Why Weren’t We Told…. a reading list to learn from.
“Darkness cannot drive out darkness; only light can do that.” -Martin Luther King, Jr.
In his 1999 bestseller ‘Why Weren’t We Told’ Australian historian Henry Reynolds wrote frankly about his personal journey to understand the dark truths of Australia’s history. Like many of us, Reynolds was taught an idealised version of history, one which neglected to mention the many horrific massacres, the forced removal of children and the intentional destruction of Indigenous culture.
Since it’s publication some 21 years ago some things have improved for Indigenous Australians. But many things have not. We all know it and we can all do something about it.
We have compiled the following list of books for readers who seek to journey into a deeper understanding of the Black Lives Matter movement, both in Australia and abroad. Browse an extended list, including titles suitable for a younger audience at bookoccino.com.au
The 2010 winner of the National Book Award in poetry, Terrance Hayes is the author of five poetry collections.
A personal, passionate and powerful response to racism in Australia and the sorrow, shame, anger and hardship of being an indigenous man. ‘We are the detritus of the brutality of the Australian frontier’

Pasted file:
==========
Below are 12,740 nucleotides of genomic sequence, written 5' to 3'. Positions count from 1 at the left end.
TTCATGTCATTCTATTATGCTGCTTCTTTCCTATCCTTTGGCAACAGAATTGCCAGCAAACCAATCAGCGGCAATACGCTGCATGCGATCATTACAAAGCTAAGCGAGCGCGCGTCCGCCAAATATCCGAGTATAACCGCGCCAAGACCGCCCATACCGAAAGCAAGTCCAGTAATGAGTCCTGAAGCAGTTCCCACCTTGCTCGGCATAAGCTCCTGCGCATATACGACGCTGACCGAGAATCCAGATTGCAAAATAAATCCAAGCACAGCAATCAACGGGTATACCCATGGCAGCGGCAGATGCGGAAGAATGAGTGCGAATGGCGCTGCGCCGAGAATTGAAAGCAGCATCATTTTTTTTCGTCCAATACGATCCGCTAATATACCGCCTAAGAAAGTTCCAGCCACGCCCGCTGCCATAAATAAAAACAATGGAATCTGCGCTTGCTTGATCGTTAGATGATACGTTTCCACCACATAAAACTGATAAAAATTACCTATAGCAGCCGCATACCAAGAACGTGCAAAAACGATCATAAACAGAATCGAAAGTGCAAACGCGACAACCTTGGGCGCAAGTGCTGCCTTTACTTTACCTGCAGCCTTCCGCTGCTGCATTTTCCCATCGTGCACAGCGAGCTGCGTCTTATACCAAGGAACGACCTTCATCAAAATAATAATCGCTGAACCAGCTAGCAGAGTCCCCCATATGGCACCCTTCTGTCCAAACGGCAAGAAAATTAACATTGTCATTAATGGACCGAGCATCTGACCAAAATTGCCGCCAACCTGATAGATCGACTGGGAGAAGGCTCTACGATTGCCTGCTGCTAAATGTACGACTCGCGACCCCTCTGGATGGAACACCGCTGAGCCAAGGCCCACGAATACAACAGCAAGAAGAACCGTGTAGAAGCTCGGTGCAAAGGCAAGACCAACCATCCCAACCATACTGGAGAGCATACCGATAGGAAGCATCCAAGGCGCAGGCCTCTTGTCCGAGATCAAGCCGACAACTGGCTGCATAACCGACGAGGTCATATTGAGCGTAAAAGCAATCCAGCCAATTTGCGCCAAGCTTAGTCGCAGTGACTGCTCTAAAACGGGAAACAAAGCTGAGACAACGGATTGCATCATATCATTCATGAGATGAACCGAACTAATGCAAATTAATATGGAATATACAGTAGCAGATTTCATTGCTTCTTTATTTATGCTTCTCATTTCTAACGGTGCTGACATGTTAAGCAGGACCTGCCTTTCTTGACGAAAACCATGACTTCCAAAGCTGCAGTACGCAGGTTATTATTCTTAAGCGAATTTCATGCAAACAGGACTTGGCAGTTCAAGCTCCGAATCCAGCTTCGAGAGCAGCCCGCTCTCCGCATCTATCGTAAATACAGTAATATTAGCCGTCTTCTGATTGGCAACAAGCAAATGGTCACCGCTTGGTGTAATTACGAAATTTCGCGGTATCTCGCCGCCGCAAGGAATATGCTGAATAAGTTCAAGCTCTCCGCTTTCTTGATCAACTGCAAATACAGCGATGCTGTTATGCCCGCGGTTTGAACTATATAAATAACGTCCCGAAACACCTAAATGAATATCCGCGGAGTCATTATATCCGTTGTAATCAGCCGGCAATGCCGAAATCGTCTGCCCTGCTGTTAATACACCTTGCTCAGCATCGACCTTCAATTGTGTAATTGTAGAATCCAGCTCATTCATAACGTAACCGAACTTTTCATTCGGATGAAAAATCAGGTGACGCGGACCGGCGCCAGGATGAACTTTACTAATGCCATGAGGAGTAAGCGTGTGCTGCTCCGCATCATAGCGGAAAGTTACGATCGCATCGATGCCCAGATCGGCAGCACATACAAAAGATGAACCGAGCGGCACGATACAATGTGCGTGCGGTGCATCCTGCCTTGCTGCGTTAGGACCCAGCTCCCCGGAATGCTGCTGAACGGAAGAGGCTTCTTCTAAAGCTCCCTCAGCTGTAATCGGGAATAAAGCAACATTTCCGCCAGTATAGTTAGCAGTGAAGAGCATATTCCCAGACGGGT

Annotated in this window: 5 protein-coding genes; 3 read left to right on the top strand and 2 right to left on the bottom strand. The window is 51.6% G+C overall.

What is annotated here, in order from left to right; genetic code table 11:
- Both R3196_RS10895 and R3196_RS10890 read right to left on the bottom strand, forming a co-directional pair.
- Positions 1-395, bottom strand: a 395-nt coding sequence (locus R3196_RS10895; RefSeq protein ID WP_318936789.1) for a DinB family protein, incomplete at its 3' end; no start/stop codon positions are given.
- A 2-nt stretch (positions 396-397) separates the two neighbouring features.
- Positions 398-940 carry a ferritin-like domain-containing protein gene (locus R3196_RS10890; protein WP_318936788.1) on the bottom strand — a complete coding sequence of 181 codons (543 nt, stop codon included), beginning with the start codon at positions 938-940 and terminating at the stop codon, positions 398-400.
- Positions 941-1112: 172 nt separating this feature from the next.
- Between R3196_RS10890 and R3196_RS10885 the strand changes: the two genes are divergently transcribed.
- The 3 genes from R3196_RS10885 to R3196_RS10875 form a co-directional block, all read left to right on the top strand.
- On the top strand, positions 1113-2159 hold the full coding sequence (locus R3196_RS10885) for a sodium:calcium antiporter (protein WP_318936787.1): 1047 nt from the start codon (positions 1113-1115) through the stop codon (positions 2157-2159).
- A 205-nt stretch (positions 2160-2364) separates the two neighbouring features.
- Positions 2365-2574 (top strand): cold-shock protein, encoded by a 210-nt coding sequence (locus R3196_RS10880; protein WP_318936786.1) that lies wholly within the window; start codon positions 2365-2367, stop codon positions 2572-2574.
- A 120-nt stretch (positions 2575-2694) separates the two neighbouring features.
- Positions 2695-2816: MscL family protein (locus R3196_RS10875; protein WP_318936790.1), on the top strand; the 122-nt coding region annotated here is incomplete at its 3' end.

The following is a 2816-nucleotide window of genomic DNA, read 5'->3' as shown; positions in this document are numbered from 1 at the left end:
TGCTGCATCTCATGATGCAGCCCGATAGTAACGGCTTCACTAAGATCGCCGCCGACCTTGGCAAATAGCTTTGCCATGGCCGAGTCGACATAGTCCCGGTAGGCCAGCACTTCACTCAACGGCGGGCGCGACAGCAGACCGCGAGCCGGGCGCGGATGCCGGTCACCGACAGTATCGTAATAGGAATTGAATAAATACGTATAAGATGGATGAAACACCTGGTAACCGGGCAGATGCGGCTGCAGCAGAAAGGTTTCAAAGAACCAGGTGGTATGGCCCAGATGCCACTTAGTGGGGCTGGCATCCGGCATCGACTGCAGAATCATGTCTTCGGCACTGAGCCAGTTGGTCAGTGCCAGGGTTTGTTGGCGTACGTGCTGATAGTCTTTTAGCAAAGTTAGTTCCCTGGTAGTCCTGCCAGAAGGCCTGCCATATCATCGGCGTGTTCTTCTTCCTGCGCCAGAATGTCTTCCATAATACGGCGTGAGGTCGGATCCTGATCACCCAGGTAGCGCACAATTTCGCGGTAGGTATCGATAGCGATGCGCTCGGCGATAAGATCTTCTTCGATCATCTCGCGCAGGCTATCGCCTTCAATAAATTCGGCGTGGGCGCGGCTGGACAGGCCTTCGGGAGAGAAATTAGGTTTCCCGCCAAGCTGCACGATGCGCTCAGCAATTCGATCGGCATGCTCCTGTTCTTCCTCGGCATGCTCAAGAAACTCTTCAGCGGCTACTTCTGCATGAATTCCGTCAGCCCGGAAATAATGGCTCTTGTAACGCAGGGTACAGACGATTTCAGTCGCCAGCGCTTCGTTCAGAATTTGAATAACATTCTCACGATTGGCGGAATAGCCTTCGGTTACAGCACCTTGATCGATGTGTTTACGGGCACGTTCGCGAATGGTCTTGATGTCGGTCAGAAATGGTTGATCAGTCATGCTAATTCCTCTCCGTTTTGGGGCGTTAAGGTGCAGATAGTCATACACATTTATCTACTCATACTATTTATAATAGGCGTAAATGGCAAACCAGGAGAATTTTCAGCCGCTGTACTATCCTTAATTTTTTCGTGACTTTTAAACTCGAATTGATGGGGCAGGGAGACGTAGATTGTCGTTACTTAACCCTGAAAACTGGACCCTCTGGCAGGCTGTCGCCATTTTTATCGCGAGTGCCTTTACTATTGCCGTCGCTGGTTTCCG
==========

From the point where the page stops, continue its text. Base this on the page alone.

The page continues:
Groundbreaking essays and poems about race—collected by National Book Award winner Jesmyn Ward and written by the most important voices of her generation—are “thoughtful, searing, and at times, hopeful.
From one of the world’s leading experts on unconscious racial bias come stories, science, and strategies to address one of the central controversies of our time
A national bestseller when it first appeared in 1963, The Fire Next Time galvanized the nation, gave passionate voice to the emerging civil rights movement—and still lights the way to understanding race in America today.
Farah Jasmine Griffin tells the stories of three black female artists whose creative and political efforts fueled a historic movement for change.
Kevin Gilbert’s powerful expose of past and present race relations in Australia is an alarming story of land theft, attempted racial extermination, oppression, denial of human rights, slavery, ridicule, denigration, inequality and paternalism.
Tyson Yunkaporta looks at global systems from an Indigenous perspective. He asks how contemporary life diverges from the pattern of creation.
I knew little about the history of Aboriginal-European relations, nothing about contact and conflict on the frontier. I had no idea there had been massacres and punitive expeditions. I was ignorant about protective and repressive legislation.
Listen to an excerpt from ‘Biased’